Special Article - Forensic Case Studies
Austin J Forensic Sci Criminol. 2016; 3(2): 1050.
Forensic Age Estimation According to Fusion of Proximal Humeral Epiphysis in 1367 Living Turkish Subjects’ Radiographs; A Preliminary Study
Erol OB¹, Bayramoglu Z¹*, Ertem F², Sharifov R³, Yılmaz R¹ and Yekeler E¹
¹Department of Radiology, Istanbul University, Turkey
²Istanbul School of Medicine, Istanbul University, Turkey
³Department of Radiology, Bezmialem Vakif University School of Medicine, Turkey
*Corresponding author: Bayramoglu Z, Department of Radiology, Istanbul Medical Faculty, Fatih, 34093, Istanbul, Turkey
Received: May 21, 2016; Accepted: July 22, 2016; Published: July 25, 2016
Purpose: Precisely evaluation of bone age around and after 18years old has distinctive importance for legal issues in Turkey. Closure degree of proximal humeral epiphysis has significant value in this critical age group. We aimed to determine the age groups around this critical age among the male and females.
Methods: Shoulder radiographs of 1367 living Turkish individuals including 590 males and 777 females between 14-20 ages were evaluated according to closure degree of epiphysis divided into four stages; fusion less than one-third of the proximal humeral epiphysis (stage 1), fusion more than one-third to less two-third (stage 2), fusion more than two-third (stage 3), and recently closed (stage 4).
Results: Mean ages in females and males were 14.8 and 16.1 years for stage 1; 15.2 and 16.5 for stage 2; 16.2 and 17.5 for stage 3; 17.3 and 18.6 for stage 4, respectively. Minimum age for stage 4 was 15.6 in females and 17.0 in males. Maximum age for stage 4 was 18.5 in females and 19.6 in males. The mean ages between the age groups and gender were highly significant.
Conclusion: Evaluation of closure degree of proximal humeral epiphysis has a crucial role to differentiate the gender and radiological bone age around legal age of 18 years.
Keywords: Forensic age estimation; Proximal humeral epiphysis; Shoulder radiograph
Age estimation for criminal proceedings has a significant importance in forensic cases. Radiological bone age determination is commonly used in forensic medicine and various forensic cases regarding marriage, social rights and liberty, pediatric judgment, employment, legal age alteration and gender determination.
Age thresholds concerning criminal responsibility varies between countries from 13 to 18. Teenagers may be referred to the forensic medicine for age estimation. Hand and wrist radiographs are used up to 17 years old in girls and 18 years old in males for bone age estimation. Precise evaluation around and after 18 years old has distinctive importance for legal issues in Turkey. Therefore, the next step for bone age determination in this critical age period will be evaluation of proximal humeral epiphysis after closure of radius and ulna epiphyses.
The aim of the present study was to document the age groups according to the fusion degree of proximal humerus epiphysis.
Conventional shoulder radiographs of the living Turkish subjects aged between 14 and 20 which were selected from the PACS (Picture Archiving Communication Systems) between the years 2012 and 2015 were evaluated retrospectively. A total of 1367 left shoulder radiographs with anteroposterior projection were enrolled into this study. The patients had been referred to the Emergency Department and discharged without hospitalization. The age and gender of the patients were confirmed from the hospital registrations. Individuals with a previous disease affecting skeletal development and evolution of the epiphysis such as a chronic disease, long bone fracture, previous radiotherapy, and chronic steroid usage were excluded in addition to the individuals of other nations. We selected the radiographs obtained with anteroposterior projection of glenohumeral joint in addition to humeral external rotation and performed with approximately 60 mA and 15 kVp radiation exposure and optimal magnification demonstrating the proximal humeral epiphysis clearly. Retrospective evaluation of selected appropriate radiographs was performed after the approval of the ethics committee.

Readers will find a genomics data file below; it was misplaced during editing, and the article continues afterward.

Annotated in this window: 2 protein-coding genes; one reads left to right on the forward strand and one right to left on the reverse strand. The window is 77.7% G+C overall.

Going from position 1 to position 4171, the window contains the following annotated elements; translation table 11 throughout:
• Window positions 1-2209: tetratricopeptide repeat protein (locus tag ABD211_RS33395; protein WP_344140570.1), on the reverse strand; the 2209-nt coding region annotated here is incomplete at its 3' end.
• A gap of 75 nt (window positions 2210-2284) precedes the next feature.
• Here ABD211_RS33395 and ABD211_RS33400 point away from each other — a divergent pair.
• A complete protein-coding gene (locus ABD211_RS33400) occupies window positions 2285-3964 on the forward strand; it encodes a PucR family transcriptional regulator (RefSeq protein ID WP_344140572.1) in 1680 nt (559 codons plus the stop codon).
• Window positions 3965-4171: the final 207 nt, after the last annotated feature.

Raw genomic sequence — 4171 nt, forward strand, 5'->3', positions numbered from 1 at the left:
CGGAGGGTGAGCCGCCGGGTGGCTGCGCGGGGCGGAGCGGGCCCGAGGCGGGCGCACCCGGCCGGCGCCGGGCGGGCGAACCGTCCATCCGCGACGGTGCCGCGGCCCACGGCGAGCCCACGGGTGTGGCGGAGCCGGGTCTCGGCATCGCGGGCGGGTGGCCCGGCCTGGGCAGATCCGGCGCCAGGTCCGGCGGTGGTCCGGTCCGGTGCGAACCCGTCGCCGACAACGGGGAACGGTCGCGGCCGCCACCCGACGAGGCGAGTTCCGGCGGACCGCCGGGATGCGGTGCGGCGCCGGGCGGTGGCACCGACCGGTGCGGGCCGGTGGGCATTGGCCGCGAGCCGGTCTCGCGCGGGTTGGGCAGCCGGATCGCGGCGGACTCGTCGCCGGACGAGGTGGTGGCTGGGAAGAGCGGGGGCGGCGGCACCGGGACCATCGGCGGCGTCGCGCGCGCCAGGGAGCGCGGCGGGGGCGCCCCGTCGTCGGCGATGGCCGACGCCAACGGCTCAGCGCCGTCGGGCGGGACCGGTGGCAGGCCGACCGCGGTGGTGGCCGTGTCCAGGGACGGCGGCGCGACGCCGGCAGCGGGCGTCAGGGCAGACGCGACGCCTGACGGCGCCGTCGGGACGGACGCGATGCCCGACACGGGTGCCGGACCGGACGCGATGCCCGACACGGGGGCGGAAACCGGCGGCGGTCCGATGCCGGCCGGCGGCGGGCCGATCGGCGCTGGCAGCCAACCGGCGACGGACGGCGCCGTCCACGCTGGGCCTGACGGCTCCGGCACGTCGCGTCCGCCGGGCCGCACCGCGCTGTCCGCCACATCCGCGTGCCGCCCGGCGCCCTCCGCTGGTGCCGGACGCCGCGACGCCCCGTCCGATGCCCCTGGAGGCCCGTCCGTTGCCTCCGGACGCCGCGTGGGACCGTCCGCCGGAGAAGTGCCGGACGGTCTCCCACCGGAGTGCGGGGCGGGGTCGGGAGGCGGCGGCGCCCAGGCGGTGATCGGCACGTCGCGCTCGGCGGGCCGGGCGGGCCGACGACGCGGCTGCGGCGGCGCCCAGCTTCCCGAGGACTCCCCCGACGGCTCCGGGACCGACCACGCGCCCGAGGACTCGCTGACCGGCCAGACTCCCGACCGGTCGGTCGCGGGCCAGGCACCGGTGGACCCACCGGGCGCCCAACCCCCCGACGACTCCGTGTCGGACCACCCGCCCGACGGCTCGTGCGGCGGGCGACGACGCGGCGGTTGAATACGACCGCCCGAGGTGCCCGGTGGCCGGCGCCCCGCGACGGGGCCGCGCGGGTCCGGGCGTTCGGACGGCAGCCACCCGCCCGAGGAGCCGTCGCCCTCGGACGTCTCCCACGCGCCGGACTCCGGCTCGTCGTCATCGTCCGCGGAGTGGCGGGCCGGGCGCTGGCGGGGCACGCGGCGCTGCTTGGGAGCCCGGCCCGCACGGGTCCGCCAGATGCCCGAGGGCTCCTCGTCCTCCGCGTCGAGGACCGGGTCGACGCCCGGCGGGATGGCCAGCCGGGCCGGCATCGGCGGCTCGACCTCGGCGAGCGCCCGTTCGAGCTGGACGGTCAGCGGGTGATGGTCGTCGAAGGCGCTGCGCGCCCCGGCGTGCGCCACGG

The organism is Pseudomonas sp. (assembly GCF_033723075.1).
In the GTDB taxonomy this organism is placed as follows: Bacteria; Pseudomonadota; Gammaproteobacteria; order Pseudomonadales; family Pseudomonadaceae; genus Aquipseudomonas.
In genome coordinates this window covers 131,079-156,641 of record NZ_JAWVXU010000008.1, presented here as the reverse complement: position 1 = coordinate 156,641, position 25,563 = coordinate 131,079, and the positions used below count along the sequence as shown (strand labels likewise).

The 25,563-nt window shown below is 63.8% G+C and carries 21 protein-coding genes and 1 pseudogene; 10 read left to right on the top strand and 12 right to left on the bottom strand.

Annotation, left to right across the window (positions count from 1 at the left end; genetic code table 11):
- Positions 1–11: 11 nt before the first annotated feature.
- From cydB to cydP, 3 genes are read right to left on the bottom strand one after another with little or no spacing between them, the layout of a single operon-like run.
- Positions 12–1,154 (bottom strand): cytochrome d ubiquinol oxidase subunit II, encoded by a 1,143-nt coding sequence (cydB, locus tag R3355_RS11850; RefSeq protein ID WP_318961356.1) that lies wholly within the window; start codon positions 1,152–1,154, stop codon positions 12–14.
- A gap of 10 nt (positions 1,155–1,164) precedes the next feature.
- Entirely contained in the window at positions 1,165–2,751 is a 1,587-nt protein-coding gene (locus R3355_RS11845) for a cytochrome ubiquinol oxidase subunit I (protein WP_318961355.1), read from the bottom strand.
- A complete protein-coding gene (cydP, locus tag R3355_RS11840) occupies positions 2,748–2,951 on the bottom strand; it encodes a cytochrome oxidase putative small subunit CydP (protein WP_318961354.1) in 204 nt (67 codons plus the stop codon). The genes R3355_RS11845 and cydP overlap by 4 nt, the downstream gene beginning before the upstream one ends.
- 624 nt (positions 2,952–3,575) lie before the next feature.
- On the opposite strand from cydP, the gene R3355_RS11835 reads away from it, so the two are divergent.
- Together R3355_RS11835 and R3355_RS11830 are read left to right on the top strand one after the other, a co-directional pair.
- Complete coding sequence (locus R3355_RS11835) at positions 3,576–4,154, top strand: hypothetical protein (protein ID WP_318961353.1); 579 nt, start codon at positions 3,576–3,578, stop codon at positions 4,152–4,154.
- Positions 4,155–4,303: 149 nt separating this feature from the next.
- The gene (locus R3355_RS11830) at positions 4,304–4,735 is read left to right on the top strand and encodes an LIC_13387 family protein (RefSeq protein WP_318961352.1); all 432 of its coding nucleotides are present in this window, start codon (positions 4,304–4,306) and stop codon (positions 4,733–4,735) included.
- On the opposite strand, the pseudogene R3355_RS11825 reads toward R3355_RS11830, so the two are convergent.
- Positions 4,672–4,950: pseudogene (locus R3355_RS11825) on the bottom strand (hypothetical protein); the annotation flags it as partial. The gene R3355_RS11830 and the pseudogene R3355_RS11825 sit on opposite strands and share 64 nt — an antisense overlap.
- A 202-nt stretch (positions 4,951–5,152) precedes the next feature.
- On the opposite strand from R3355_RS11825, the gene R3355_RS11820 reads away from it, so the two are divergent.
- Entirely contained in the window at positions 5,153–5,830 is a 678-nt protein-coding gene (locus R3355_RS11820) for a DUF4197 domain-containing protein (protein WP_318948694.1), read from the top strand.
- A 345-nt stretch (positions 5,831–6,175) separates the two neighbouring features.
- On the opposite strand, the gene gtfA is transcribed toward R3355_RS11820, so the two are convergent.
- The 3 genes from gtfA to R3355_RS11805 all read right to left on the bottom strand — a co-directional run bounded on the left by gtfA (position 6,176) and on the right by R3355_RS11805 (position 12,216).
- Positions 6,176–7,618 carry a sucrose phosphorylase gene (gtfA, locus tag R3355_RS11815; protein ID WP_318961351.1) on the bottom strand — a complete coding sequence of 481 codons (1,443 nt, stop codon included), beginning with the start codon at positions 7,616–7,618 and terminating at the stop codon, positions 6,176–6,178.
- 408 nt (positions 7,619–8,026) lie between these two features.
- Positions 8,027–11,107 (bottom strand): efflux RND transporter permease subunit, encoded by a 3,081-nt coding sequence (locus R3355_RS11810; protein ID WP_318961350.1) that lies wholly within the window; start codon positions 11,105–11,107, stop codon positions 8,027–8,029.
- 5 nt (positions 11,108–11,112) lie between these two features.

The left shoulder radiographs with DICOM (Digital Imaging and Communications in Medicine) format were evaluated on a workstation by consensus of two radiologists (E. OB., Y. E.) blinded to the subjects’ chronological age. A cartilage of proximal humeral epiphysis on radiographs is seen as a thin, radiolucent line between proximal humeral epiphysis and proximal humeral metaphysis. Closure degrees of proximal humeral epiphysis were divided into four groups from stage 1 to 4. Closure of proximal humeral epiphysis less than one-third is labeled as stage 1, more than one-third to less than two-third is labeled as stage 2, and more than two-third is labeled as stage 3. Recently closed proximal humeral epiphysis determined from a coarse indistinct radiopaque contour around the epiphysis and signed as stage 4. Examples for each stage on left shoulder radiographs as DICOM images and schematic drawings are shown in Figure 1. Stages of closure and chronological ages of individuals were recorded and adequate number of male and female subjects for each year from age 15 to 19 included in this study. The data of both males and females is compared among stage groups and gender. Cases causing disagreement between radiologists were excluded. Statistical analysis was performed using SPSS (Statistical Package for the Social Sciences) 21.1 statistical software. Based on the data, the age parameters between all stages and both genders were expressed as minimum, maximum, mean ± standard deviation, standard error, median values. Distribution of the data was evaluated with Kolmogorov-Smirnov test. Differences between the stages and gender were analyzed using Mann-Whitney U test for two independent groups in order to avoid skew distributions. Significance was assessed at p< 0.05. Differences of each stage in males and females were analyzed using one-way ANOVA.